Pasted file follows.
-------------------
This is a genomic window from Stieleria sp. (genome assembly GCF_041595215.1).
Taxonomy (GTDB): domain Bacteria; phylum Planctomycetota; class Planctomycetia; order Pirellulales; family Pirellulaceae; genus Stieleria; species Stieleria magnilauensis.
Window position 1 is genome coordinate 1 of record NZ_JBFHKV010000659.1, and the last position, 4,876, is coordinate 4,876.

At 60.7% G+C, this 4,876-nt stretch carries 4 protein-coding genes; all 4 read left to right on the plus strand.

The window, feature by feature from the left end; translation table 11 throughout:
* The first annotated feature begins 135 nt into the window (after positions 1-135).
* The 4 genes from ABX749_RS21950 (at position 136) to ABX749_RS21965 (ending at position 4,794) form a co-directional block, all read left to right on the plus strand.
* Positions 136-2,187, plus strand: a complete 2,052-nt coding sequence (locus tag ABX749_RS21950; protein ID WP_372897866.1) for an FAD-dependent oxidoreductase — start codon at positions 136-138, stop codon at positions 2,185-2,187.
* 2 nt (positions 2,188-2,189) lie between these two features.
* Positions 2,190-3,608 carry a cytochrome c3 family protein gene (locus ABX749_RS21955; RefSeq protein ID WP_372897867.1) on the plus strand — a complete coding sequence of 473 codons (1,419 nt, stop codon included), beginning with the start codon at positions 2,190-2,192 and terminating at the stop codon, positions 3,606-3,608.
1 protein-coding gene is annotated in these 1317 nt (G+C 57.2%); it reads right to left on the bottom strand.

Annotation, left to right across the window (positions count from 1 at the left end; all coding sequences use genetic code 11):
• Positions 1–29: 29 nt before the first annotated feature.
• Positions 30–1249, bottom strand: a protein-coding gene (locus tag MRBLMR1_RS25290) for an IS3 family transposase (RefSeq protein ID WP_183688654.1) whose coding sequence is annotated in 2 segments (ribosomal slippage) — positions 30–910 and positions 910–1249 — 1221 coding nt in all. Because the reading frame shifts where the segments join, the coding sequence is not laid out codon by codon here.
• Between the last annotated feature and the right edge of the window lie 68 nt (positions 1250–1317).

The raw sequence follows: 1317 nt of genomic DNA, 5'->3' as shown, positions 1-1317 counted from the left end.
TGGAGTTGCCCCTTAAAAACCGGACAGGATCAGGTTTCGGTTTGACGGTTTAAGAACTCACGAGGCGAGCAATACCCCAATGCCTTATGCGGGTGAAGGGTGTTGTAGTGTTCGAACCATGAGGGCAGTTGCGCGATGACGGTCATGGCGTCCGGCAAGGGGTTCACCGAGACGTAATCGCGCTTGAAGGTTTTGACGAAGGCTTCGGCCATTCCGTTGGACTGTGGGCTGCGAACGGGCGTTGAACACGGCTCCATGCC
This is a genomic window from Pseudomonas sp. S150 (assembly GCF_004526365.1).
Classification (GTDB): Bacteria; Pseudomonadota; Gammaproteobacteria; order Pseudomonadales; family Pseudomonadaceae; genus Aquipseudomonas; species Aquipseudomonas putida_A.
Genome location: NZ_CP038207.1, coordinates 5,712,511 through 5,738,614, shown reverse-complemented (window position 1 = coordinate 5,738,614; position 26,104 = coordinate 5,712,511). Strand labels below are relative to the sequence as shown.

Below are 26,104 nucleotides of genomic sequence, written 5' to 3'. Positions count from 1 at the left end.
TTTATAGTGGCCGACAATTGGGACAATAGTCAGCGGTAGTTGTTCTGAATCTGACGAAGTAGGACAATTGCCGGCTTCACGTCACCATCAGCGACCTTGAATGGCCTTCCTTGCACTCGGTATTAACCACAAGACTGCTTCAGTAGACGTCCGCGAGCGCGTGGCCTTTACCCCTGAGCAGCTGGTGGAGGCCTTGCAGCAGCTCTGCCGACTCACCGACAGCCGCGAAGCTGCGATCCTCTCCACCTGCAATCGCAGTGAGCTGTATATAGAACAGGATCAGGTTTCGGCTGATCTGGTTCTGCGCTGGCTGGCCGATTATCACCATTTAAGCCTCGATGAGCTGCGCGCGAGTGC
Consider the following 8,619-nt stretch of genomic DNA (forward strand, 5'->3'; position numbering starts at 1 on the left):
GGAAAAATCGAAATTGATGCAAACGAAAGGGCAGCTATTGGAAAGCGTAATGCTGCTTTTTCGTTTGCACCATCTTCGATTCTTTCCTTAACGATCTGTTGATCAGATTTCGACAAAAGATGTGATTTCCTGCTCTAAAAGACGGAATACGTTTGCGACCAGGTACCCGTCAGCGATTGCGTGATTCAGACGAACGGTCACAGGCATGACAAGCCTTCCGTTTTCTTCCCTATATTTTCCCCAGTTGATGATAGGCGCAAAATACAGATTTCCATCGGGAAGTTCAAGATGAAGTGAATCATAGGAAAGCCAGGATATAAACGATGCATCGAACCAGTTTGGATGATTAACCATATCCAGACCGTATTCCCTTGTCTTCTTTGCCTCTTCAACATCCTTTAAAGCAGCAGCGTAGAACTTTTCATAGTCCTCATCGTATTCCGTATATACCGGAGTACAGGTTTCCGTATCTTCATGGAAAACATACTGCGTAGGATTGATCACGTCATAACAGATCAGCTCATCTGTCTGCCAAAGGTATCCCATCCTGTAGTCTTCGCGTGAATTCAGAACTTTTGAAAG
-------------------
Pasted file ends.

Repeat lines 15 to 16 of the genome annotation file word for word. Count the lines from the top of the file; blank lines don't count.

• Between the last annotated feature and the right edge of the window lie 68 nt (positions 1250–1317).

The raw sequence follows: 1317 nt of genomic DNA, 5'->3' as shown, positions 1-1317 counted from the left end.